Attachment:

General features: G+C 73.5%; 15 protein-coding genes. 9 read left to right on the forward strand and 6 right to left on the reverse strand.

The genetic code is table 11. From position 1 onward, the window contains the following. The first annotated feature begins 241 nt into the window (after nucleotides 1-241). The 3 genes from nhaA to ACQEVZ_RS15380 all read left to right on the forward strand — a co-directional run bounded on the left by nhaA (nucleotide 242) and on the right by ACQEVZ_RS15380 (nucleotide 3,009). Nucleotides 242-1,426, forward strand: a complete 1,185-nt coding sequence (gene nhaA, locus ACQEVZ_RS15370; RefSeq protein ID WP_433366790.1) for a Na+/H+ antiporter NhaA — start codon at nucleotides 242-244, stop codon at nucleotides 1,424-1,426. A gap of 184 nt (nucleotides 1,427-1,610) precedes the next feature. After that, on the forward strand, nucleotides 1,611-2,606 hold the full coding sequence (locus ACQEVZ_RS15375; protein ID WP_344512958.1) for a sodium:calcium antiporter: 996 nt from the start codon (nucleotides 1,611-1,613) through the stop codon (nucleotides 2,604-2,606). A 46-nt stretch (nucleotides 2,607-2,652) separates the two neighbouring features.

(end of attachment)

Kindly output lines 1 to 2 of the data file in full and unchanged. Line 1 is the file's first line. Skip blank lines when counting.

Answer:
General features: G+C 73.5%; 15 protein-coding genes. 9 read left to right on the forward strand and 6 right to left on the reverse strand.

The genetic code is table 11. From position 1 onward, the window contains the following. The first annotated feature begins 241 nt into the window (after nucleotides 1-241). The 3 genes from nhaA to ACQEVZ_RS15380 all read left to right on the forward strand — a co-directional run bounded on the left by nhaA (nucleotide 242) and on the right by ACQEVZ_RS15380 (nucleotide 3,009). Nucleotides 242-1,426, forward strand: a complete 1,185-nt coding sequence (gene nhaA, locus ACQEVZ_RS15370; RefSeq protein ID WP_433366790.1) for a Na+/H+ antiporter NhaA — start codon at nucleotides 242-244, stop codon at nucleotides 1,424-1,426. A gap of 184 nt (nucleotides 1,427-1,610) precedes the next feature. After that, on the forward strand, nucleotides 1,611-2,606 hold the full coding sequence (locus ACQEVZ_RS15375; protein ID WP_344512958.1) for a sodium:calcium antiporter: 996 nt from the start codon (nucleotides 1,611-1,613) through the stop codon (nucleotides 2,604-2,606). A 46-nt stretch (nucleotides 2,607-2,652) separates the two neighbouring features.